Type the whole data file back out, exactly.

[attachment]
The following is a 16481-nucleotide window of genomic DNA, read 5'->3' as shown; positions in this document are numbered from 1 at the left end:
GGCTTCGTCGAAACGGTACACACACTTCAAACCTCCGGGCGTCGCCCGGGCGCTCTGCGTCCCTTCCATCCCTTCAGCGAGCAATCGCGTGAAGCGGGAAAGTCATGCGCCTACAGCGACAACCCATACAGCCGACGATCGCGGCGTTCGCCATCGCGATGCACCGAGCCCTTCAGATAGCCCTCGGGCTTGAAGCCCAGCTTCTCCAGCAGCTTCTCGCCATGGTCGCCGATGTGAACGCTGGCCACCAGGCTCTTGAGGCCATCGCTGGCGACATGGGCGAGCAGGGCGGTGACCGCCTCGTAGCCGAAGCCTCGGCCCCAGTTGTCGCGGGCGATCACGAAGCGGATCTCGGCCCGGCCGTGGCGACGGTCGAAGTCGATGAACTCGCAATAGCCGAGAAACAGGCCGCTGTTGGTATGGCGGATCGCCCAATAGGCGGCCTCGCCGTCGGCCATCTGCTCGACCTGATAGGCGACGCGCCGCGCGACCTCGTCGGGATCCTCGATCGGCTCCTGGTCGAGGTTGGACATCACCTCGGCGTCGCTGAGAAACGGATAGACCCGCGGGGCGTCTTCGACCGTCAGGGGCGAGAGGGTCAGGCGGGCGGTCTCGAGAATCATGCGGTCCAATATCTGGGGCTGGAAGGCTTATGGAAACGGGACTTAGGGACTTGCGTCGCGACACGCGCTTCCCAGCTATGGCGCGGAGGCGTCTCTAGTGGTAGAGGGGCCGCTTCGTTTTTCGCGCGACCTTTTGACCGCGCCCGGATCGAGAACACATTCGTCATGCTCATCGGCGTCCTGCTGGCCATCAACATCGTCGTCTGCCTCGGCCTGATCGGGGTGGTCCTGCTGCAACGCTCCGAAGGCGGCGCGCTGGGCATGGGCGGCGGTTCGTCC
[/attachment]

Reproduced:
The following is a 16481-nucleotide window of genomic DNA, read 5'->3' as shown; positions in this document are numbered from 1 at the left end:
GGCTTCGTCGAAACGGTACACACACTTCAAACCTCCGGGCGTCGCCCGGGCGCTCTGCGTCCCTTCCATCCCTTCAGCGAGCAATCGCGTGAAGCGGGAAAGTCATGCGCCTACAGCGACAACCCATACAGCCGACGATCGCGGCGTTCGCCATCGCGATGCACCGAGCCCTTCAGATAGCCCTCGGGCTTGAAGCCCAGCTTCTCCAGCAGCTTCTCGCCATGGTCGCCGATGTGAACGCTGGCCACCAGGCTCTTGAGGCCATCGCTGGCGACATGGGCGAGCAGGGCGGTGACCGCCTCGTAGCCGAAGCCTCGGCCCCAGTTGTCGCGGGCGATCACGAAGCGGATCTCGGCCCGGCCGTGGCGACGGTCGAAGTCGATGAACTCGCAATAGCCGAGAAACAGGCCGCTGTTGGTATGGCGGATCGCCCAATAGGCGGCCTCGCCGTCGGCCATCTGCTCGACCTGATAGGCGACGCGCCGCGCGACCTCGTCGGGATCCTCGATCGGCTCCTGGTCGAGGTTGGACATCACCTCGGCGTCGCTGAGAAACGGATAGACCCGCGGGGCGTCTTCGACCGTCAGGGGCGAGAGGGTCAGGCGGGCGGTCTCGAGAATCATGCGGTCCAATATCTGGGGCTGGAAGGCTTATGGAAACGGGACTTAGGGACTTGCGTCGCGACACGCGCTTCCCAGCTATGGCGCGGAGGCGTCTCTAGTGGTAGAGGGGCCGCTTCGTTTTTCGCGCGACCTTTTGACCGCGCCCGGATCGAGAACACATTCGTCATGCTCATCGGCGTCCTGCTGGCCATCAACATCGTCGTCTGCCTCGGCCTGATCGGGGTGGTCCTGCTGCAACGCTCCGAAGGCGGCGCGCTGGGCATGGGCGGCGGTTCGTCC